Phone metadata can reveal your location, relationship status, and the NSA can still get it under the guise of hunting for terrorists
Since the Snowden leaks, the US government has sought to repair its public image and curtail public knowledge of its invasions of privacy. Before 2015, the US government was allowed access to five years worth of phone metadata from anyone within three hops of a suspected terrorist. In 2015, the most egregious bits of the Patriot Act were allowed to expire and the government’s phone metadata mandate was reduced to two hops and eighteen months. A new study from three Stanford researchers shows that the US government is still able to collect phone metadata on 25,000 people for every single suspected terrorist “seed.” Under the former provisions, the NSA was allowed to spy on up to 20,000,000 phones per single suspected terrorist “seed.” In essence, before 2013, the researchers estimated that the NSA had “legal authority to access telephone records for the majority of the entire US population.”
Sure, the US government has made a really big show of being privacy friendly by letting the Patriot Act’s provisions expire. The amount of scrapable metadata per suspected terrorist has dropped by orders of magnitude. However, the amount of suspected terrorists has also increased at fever pitch in the meantime. It is important to note that metadata is simultaneously becoming more and more useful as the world becomes more interconnected. The average amount of companies/apps with access to your phone’s metadata has drastically increased alongside smartphone penetration over the last several years. The terrorist database still exists and your name can be added to it without any concrete evidence. The NSA now has better pools of metadata to focus their time and efforts on and they have likely not even noticed the downsize in phone data. We are just starting to get the numbers on how phone metadata strips away our privacy – just imagine what kind of privacy our internet metadata gives away.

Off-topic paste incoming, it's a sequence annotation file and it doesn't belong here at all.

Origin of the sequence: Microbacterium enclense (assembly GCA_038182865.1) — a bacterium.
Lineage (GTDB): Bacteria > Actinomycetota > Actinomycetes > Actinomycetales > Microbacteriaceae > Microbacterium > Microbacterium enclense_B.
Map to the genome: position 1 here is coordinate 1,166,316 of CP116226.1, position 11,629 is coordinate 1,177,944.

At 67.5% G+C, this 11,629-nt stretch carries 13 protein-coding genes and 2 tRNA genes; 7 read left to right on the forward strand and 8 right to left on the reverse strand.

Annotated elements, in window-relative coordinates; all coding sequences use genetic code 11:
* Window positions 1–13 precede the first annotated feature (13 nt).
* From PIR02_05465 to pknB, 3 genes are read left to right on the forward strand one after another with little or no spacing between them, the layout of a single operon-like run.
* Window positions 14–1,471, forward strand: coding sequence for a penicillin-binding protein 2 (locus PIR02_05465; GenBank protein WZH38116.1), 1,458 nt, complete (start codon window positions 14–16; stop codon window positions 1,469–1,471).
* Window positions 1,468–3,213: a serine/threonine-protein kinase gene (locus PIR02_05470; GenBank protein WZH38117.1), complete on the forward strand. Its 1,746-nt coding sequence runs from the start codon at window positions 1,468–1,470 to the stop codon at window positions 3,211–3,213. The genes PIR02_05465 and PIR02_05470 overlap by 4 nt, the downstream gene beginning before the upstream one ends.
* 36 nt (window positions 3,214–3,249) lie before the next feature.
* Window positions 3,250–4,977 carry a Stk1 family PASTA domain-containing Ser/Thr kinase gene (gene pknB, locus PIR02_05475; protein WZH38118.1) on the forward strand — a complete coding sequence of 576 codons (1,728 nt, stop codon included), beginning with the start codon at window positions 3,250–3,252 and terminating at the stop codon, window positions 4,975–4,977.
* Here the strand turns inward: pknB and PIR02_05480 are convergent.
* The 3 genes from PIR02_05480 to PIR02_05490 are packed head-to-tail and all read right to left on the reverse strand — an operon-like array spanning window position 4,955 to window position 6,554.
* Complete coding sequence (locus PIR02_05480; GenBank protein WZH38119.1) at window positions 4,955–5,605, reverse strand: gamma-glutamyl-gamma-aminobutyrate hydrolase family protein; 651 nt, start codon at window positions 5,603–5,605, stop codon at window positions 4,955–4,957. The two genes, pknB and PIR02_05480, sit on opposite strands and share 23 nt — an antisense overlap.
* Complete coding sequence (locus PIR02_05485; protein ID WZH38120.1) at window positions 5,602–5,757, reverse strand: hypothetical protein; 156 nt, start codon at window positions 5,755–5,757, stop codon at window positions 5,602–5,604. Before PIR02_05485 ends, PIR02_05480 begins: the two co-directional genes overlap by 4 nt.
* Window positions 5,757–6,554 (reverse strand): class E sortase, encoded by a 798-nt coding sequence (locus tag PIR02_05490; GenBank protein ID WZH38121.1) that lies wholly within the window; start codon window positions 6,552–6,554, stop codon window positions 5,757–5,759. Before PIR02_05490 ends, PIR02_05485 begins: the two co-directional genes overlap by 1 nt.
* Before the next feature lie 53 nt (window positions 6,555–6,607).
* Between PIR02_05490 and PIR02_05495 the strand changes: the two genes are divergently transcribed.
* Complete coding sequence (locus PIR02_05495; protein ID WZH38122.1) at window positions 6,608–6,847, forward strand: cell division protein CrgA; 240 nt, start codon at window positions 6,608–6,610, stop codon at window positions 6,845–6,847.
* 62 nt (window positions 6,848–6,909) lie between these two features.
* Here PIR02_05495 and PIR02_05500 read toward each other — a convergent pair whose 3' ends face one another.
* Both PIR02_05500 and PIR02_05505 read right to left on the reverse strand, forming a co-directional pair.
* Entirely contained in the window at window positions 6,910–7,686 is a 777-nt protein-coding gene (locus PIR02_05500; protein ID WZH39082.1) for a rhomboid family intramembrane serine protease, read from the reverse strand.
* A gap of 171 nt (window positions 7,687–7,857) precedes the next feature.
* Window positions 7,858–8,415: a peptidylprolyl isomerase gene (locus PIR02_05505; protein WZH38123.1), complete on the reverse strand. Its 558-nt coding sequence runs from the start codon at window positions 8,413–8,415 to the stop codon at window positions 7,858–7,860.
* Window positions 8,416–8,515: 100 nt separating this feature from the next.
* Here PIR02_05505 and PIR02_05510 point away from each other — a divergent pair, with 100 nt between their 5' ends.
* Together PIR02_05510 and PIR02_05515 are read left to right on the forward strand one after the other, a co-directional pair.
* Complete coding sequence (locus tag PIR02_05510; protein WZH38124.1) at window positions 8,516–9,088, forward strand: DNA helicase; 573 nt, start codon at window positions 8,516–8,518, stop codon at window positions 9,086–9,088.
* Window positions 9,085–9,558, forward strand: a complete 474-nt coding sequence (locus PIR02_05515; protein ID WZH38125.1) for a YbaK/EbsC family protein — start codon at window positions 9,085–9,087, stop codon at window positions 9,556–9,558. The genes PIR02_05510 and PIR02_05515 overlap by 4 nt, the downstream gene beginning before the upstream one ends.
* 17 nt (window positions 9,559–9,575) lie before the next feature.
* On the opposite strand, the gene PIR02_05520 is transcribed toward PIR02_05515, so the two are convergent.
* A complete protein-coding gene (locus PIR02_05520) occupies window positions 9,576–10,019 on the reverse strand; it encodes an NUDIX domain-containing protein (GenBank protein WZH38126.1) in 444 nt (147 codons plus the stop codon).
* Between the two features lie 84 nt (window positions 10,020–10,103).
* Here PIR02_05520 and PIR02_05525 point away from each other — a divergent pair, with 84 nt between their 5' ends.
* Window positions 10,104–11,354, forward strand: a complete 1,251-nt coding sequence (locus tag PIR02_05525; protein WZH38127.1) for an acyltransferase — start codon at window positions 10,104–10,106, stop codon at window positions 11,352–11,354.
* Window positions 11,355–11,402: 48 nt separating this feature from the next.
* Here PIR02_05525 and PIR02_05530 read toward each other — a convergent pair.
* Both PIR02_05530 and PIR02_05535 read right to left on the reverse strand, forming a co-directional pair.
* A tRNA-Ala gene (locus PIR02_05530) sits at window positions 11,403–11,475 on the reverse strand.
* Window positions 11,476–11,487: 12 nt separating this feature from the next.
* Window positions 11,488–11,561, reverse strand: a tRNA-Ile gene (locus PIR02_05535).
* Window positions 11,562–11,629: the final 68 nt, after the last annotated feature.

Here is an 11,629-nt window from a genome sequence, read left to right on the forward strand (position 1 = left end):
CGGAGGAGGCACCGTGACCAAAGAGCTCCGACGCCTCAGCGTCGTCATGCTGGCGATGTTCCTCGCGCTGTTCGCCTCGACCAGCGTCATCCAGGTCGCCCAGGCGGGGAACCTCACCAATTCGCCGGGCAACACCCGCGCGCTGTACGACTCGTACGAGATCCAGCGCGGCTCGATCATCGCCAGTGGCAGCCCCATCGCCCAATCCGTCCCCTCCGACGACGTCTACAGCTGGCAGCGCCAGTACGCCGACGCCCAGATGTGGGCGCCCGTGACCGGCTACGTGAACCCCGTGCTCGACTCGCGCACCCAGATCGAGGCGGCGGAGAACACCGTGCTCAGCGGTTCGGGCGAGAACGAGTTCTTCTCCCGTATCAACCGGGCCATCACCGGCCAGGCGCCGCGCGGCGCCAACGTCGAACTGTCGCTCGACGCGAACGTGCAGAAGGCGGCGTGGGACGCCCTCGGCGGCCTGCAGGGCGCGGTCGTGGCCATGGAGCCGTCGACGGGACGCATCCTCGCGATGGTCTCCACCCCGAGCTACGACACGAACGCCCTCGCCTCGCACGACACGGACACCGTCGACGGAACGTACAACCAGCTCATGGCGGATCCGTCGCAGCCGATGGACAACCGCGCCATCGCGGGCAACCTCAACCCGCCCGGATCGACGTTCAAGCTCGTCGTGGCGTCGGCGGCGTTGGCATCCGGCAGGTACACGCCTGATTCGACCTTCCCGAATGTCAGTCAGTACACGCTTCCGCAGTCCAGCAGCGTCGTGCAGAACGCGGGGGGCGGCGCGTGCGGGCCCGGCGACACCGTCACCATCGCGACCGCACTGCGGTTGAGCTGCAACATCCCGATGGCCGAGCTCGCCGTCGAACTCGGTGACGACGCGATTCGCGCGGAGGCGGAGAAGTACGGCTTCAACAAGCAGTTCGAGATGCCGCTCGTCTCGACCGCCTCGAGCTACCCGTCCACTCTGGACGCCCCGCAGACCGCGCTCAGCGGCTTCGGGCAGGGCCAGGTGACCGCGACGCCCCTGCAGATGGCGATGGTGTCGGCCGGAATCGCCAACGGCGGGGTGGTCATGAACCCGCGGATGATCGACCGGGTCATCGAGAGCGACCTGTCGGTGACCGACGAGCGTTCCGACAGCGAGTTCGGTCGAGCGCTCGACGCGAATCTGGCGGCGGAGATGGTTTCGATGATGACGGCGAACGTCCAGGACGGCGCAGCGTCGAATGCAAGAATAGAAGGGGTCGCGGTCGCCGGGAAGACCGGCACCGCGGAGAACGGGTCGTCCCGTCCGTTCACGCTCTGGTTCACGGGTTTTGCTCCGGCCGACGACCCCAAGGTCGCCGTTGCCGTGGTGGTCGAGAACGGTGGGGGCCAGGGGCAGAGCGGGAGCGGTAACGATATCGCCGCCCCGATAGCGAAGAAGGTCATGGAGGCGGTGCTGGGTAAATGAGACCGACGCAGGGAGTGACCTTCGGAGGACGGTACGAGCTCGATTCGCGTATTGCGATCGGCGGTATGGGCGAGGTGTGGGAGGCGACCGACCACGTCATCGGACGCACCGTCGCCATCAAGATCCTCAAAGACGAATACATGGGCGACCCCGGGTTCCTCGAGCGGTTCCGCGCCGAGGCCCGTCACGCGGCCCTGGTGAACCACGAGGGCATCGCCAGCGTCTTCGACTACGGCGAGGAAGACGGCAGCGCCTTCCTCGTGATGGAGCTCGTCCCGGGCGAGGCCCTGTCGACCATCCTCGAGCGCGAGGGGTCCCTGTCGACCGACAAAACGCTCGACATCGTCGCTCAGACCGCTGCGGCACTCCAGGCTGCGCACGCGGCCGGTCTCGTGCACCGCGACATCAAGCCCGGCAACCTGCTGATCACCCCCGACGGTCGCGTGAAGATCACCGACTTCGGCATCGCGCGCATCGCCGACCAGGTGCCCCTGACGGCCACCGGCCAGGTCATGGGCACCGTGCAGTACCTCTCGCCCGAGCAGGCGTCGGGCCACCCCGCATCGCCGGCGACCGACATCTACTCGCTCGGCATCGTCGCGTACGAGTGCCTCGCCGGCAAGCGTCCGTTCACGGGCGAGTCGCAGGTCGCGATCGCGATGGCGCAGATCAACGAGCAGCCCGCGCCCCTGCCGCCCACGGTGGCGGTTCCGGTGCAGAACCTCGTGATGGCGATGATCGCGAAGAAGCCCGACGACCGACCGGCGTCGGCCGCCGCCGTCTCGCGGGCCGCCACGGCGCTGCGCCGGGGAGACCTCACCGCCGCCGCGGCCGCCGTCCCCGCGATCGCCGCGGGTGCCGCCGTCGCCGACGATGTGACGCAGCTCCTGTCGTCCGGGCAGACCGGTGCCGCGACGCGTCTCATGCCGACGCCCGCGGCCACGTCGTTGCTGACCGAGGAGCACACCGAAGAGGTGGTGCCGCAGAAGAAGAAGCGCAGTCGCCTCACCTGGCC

What information can be garnered from simple phone metadata?
The Stanford researchers analyzed metadata from the phones of 823 volunteers. In total, they had access to metadata (timestamps, duration, parties) about 250,000 calls and 1,200,000 text messages. From this data, the researchers were able to discern current city location for 57% of the volunteers. Additionally, the metadata was able to not only identify whether or not a volunteer had a significant other, but also identify what his or her phone number is. Even more damning was the researcher’s ability to pinpoint private information such as gun ownership and health conditions just from the metadata and then easily verify the inferences through public information sources.
The team at Stanford is hoping that their data, which has somewhat quantified the amount of damage caused by phone metadata surveillance, will help educate policy makers. As more and more of the data coming forward shows “bulk metadata surveillance to be an ineffective intelligence strategy,” we hope that the world and its governments will come to see the folly in unethical mass surveillance without proper checks and balances. In the meantime, be aware that all of metadata, not just your phone’s, is likely still fair game for the NSA.